Around the same time, certain perpetrators of acid house were evolving their more electronic music into IDM (intelligent dance music), a kind of latterday evolution of the ethos of German group Kraftwerk, in which the latest technology was employed, including sampling and programming. The British kingpins of this genre were Autechre, a duo whose music became so dense and complex and arrhythmic over time that – while fans still trumpeted their loyalty – many people found it utterly baffling.
There were so many sub-genres of electronic music in the ‘90s, and many of them were thrilling. It was a kind of revolution in sound, where functional music (dance) met sonic, conceptual, technological and compositional innovation.
In 1993, for instance, jungle started beaming out of pirate radio in the UK. With its polyrhythmic, sped-up percussion, deep bass irruptions and mad, guttural vocal samples, jungle made you want to fling yourself around any old dance floor, but also put sparks through your neural network. Within a couple of years, jungle had mutated into several different styles of drum and bass, some of it more spatial and ambient, some with a dub reggae pulse, others with jazz inflexions, and then there was the dark, dystopian version (there’s always a dark, dystopian version, don’t you know?)
Germany has always excelled at electronics, and the big Berlin thing from the mid-‘90s onward was techno, which they imported from Detroit, and turned into a variety of sleek shapes that became known as minimal techno. Once again, various musical bacteria got into the system: the deep bass of Jamaican dub became an important ingredient, and some of it incorporated the rhythmic scratches of vinyl run-out grooves or the detritus of failing computers into the fabric of the music. Most importantly for sound fetishists, German minimal techno went overtime on the vinyl revival, and the standard of audio engineering, mastering and pressings was peerless. For me, cuts from the Basic Channel, Chain Reaction and Kompakt labels, and the group Monolake, are some of the real highlights of the 1990s, and they show that genuine innovation in contemporary music was still alive, even if it was within the cracks and within niche audiences.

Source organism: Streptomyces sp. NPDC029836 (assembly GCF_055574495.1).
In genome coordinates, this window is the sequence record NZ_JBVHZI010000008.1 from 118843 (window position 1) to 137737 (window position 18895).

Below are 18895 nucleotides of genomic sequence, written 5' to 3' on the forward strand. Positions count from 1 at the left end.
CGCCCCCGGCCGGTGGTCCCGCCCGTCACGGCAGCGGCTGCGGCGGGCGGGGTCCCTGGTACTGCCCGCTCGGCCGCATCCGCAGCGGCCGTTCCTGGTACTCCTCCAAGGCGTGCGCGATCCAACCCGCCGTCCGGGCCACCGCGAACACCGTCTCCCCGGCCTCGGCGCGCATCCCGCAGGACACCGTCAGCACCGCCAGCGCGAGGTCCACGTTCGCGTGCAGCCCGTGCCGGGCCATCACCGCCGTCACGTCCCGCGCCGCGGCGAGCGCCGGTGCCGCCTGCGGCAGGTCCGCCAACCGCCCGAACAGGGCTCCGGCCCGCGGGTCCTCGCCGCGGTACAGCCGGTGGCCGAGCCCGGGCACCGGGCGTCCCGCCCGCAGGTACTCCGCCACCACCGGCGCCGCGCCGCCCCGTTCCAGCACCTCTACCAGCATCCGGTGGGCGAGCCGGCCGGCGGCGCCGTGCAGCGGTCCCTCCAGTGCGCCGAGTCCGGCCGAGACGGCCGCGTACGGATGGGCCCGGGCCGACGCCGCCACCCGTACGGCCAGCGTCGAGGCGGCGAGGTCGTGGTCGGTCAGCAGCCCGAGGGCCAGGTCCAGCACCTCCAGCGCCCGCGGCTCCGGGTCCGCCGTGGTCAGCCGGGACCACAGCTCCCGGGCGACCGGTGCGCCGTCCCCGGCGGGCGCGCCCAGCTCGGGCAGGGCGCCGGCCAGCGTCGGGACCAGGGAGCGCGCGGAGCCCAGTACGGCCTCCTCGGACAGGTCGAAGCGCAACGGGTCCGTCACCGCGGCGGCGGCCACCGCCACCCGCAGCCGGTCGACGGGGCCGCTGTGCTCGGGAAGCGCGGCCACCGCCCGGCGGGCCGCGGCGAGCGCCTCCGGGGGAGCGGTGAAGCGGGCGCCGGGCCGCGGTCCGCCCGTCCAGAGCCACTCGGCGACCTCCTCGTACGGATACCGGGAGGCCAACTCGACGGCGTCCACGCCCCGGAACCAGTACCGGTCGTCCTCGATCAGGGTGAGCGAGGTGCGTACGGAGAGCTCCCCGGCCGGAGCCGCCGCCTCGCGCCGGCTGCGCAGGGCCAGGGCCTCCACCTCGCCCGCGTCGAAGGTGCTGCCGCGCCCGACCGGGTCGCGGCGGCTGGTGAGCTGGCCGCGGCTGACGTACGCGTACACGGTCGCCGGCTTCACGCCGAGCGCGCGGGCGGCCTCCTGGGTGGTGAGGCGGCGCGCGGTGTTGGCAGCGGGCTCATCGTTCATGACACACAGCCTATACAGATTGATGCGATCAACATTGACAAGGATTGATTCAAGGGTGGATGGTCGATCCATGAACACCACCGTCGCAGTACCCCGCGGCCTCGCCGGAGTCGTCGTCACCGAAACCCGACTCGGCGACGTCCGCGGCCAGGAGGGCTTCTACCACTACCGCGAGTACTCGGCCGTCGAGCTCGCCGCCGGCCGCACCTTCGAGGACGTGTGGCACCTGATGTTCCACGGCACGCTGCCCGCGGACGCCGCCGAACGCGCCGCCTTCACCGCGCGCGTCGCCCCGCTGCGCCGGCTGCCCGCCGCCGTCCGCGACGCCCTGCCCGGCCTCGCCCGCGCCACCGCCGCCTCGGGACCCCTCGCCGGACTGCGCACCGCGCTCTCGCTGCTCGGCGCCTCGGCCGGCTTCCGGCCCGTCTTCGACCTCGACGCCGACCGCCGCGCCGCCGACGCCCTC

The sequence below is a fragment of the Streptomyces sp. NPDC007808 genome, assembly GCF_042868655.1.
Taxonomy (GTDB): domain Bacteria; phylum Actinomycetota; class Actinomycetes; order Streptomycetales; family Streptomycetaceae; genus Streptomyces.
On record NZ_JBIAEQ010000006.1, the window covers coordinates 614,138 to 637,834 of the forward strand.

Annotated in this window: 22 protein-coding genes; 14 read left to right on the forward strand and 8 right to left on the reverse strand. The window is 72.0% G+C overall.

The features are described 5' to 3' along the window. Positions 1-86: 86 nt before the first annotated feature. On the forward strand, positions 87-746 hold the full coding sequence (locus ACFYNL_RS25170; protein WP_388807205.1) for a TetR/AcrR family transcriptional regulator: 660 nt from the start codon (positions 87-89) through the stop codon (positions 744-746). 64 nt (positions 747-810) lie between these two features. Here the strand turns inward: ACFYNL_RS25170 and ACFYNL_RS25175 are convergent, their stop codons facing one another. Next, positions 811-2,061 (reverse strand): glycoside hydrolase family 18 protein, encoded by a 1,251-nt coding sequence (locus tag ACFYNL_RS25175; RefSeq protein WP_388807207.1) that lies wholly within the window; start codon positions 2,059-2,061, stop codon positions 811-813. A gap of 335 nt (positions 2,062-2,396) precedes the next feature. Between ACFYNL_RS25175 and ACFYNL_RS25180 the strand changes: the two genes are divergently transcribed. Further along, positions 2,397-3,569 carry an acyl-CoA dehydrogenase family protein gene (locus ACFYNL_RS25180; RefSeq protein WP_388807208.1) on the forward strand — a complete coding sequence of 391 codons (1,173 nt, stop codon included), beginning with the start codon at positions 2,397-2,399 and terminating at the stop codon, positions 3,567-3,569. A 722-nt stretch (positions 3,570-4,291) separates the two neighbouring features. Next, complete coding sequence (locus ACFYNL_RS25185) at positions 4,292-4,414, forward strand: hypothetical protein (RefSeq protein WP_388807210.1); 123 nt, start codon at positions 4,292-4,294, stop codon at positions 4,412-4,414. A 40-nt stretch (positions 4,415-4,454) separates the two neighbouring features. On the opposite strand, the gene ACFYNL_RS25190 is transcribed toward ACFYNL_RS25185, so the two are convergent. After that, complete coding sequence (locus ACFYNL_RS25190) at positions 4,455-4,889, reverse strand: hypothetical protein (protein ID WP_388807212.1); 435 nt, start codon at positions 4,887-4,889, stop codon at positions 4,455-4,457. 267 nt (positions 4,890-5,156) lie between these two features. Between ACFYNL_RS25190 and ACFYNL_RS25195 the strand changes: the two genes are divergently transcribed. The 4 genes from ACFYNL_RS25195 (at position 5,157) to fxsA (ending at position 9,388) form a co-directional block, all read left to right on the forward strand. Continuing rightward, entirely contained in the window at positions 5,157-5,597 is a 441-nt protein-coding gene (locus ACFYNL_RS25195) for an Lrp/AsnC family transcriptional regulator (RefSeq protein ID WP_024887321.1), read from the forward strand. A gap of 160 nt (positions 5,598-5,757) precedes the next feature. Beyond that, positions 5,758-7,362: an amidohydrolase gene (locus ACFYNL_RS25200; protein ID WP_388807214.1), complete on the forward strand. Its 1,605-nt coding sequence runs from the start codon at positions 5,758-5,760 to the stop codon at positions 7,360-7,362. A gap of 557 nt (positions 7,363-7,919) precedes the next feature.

I’m sure there will be readers out there that will wonder why I didn’t mention the Red Hot Chili Peppers or U2 (well, 1990’s Achtung Baby was a good ‘un), or the rise of dire nu metal groups like Limp Bizkit, or why I didn’t talk about the new breed of female singer-songwriter, the most popular of which was Alanis Morissette. That’s because they were mostly horrible. Morisette’s hectoring faux-feminist ranting couldn’t disguise the fact that she was a manufactured product, and like so many ‘90s singer-songwriters, she lacked that special quality that had marked the likes of Joni Mitchell, Rickie Lee Jones and Kate Bush: a sense of humility, of life, of wonder, of complexity. There was a lot of ‘me’ generation stuff coming out of America in the ‘90s, and that was one of the problems with grunge, which was like the other side of that coin. Unlike ‘70s punk, which railed against society and cultural stasis and status, grunge was all ‘pity me I want to die’, and I guess that was necessary to counter all the bling and banditry of those cop killer rappers, but it still wasn’t a good look, and it didn’t make for classic music.
It’s also why the ‘90s was also one of the first decades that was heavily into nostalgia, and many acts long thought lost or dead returned to active recording careers and live concerts. Bob Dylan and Patti Smith played a double date in Auckland, for instance, while a bunch of septuagenarian musicians from Cuba, dug out of obscurity by guitarist Ry Cooder, the Buena Vista Social Club, made an incredible comeback. Which brings me to my last observation about the 1990s. To add to the complexity of an already complex decade, there was also a genuine swing back to organic, acoustic, roots music from around the world by an audience somewhat disaffected (and maybe disinfected!) by the superficiality of the prevailing trends. One of my favourite labels in the ‘90s was an audiophile world music label called MA, which specialised in close-miked recordings of acoustic jazz and world fusions that were sonically splendiferous, but also authentic to a time, a room, a grain of sound, a musical/cultural sensibility, and a cultural tradition.
What was your music 1990s all about?
Gary Steel has been writing genre-transgressive music reviews for various publications for more than 35 years (but don’t hold that against him), and currently co-runs NZ hi-fi/music/technology site, www.witchdoctor.co.nz